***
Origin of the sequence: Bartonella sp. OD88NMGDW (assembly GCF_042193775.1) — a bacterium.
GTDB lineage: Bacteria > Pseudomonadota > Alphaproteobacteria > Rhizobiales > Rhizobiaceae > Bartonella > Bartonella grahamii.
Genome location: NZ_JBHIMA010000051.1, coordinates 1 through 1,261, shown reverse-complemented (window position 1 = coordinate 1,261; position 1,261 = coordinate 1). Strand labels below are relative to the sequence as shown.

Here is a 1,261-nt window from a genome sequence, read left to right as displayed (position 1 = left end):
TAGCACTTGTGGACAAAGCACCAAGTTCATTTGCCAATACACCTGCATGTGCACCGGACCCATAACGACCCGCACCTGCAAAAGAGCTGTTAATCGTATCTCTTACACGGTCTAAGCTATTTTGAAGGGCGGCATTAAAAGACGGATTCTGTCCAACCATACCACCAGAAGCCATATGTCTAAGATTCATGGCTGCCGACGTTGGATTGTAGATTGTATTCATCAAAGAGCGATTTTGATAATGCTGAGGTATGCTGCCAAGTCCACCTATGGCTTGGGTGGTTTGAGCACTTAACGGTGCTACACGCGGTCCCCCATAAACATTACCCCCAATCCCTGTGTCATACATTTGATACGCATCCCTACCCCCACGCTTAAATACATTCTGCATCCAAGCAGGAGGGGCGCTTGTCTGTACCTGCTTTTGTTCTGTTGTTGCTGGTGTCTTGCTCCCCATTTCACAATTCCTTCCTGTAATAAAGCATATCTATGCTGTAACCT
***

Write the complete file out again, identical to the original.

Origin of the sequence: Bartonella sp. OD88NMGDW (assembly GCF_042193775.1) — a bacterium.
GTDB lineage: Bacteria > Pseudomonadota > Alphaproteobacteria > Rhizobiales > Rhizobiaceae > Bartonella > Bartonella grahamii.
Genome location: NZ_JBHIMA010000051.1, coordinates 1 through 1,261, shown reverse-complemented (window position 1 = coordinate 1,261; position 1,261 = coordinate 1). Strand labels below are relative to the sequence as shown.

Here is a 1,261-nt window from a genome sequence, read left to right as displayed (position 1 = left end):
TAGCACTTGTGGACAAAGCACCAAGTTCATTTGCCAATACACCTGCATGTGCACCGGACCCATAACGACCCGCACCTGCAAAAGAGCTGTTAATCGTATCTCTTACACGGTCTAAGCTATTTTGAAGGGCGGCATTAAAAGACGGATTCTGTCCAACCATACCACCAGAAGCCATATGTCTAAGATTCATGGCTGCCGACGTTGGATTGTAGATTGTATTCATCAAAGAGCGATTTTGATAATGCTGAGGTATGCTGCCAAGTCCACCTATGGCTTGGGTGGTTTGAGCACTTAACGGTGCTACACGCGGTCCCCCATAAACATTACCCCCAATCCCTGTGTCATACATTTGATACGCATCCCTACCCCCACGCTTAAATACATTCTGCATCCAAGCAGGAGGGGCGCTTGTCTGTACCTGCTTTTGTTCTGTTGTTGCTGGTGTCTTGCTCCCCATTTCACAATTCCTTCCTGTAATAAAGCATATCTATGCTGTAACCT